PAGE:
[bksvol-discuss] Re: validating

  • From: "Monica Willyard" <rhyami@xxxxxxxxx>
  • To: bksvol-discuss@xxxxxxxxxxxxx
  • Date: Wed, 31 Dec 2008 23:13:58 -0500

Evan and Bob, I come at this from an opposite approach. I tried doing
as Evan does, and that doesn't work as well for me. I'll share what
does help me in case it works for someone else here. I do the opposite
of most of you for two reasons. First, I use rank spelling to give me
a bird's eye view of the scan. From this I can quickly zero in on
garbled pages or damage in the scan and can determine if I'm going to
need to track down the submitter or a print copy of the book to rescan
pages. I know I'm headed for a rough ride if I'm seeing a low accuracy
rate with words that aren't proper names. From there, I can decide if
I have the time, access to the book, and other resources to validate
the book well. I can send an email to the submitter and start the
process of getting the pages I need while I work on the sections of
the book that are in decent shape. And I can reject the book if it
needs more than a few pages replaced.

My second reason for running rank spelling first is that I see fixing
up a book as similar to preparing land for a garden. I clear away the
huge, obvious boulders and dead tree limbs first so that preparing the
soil is much easier. I don't have to keep getting off my tractor to
move things when I run into them. By using rank spelling, I can
quickly spot words that have scanned wrong throughout the whole book
and can fix them without much trouble. As for reading them in context,
that is easy to do with Kurzweil's read context command or by pressing
control e to go to the word in the document to edit it or examine it.
Dialect is easy to spot since it's usually in quotes and tends to
follow one of several similar patterns. After validating dozens of
books, you come to understand what kinds of words are often used in
dialect. I don't think you'll ever see dialect using the word cbange.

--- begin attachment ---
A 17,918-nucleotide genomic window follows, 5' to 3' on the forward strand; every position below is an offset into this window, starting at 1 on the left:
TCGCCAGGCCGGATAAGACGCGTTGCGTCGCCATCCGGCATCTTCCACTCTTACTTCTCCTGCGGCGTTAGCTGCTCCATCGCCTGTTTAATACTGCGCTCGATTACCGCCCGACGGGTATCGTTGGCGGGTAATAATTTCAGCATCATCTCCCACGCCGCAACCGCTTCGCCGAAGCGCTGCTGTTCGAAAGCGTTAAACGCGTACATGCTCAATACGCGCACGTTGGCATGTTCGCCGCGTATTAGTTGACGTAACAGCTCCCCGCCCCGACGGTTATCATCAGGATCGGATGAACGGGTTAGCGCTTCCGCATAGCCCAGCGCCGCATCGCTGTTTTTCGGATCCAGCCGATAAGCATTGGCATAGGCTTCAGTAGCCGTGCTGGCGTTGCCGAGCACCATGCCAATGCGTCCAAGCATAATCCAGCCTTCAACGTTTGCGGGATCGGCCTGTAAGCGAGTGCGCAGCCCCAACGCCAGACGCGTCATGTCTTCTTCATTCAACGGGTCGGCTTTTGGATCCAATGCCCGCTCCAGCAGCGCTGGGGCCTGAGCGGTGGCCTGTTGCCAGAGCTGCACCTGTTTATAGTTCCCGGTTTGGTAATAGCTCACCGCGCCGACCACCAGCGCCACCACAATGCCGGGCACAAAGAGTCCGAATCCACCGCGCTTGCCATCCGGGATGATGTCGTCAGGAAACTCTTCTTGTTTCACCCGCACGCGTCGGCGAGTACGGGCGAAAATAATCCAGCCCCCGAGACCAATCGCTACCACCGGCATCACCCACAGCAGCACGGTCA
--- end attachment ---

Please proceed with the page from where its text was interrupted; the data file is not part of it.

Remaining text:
By reading the context, you can clearly tell that the word should be
change. Once the really obvious scannos are dealt with, the book
becomes more comfortable and pleasant to read. I quickly check the
book for scannos a spellchecker can't catch like die for the. Then I
can focus on actually reading the book itself.

Part of my way of doing things is because my mind filters out scannos
if I'm really getting involved in a book. I think it's easier to do
this using speech. I get so focused on who the bad guy is or if the
good guy can escape from a gun-toting psychopath that my brain just
automatically substitutes the correct word for me. I also tend to
validate while doing something with my hands like folding laundry or
scanning another book. Stopping every couple of lines to fix something
would frustrate and annoy me. I find it difficult to sit still in
front of my computer and just listen to a book. I seriously
contemplated stopping my validating last year. Then I sat down with
Jim Baugh and talked through where I was having trouble. I developed a
system that works well for me that I could stick with and not get
frustrated or burned out.

Monica Willyard
Visit my blog at http://www.scannersguild.com
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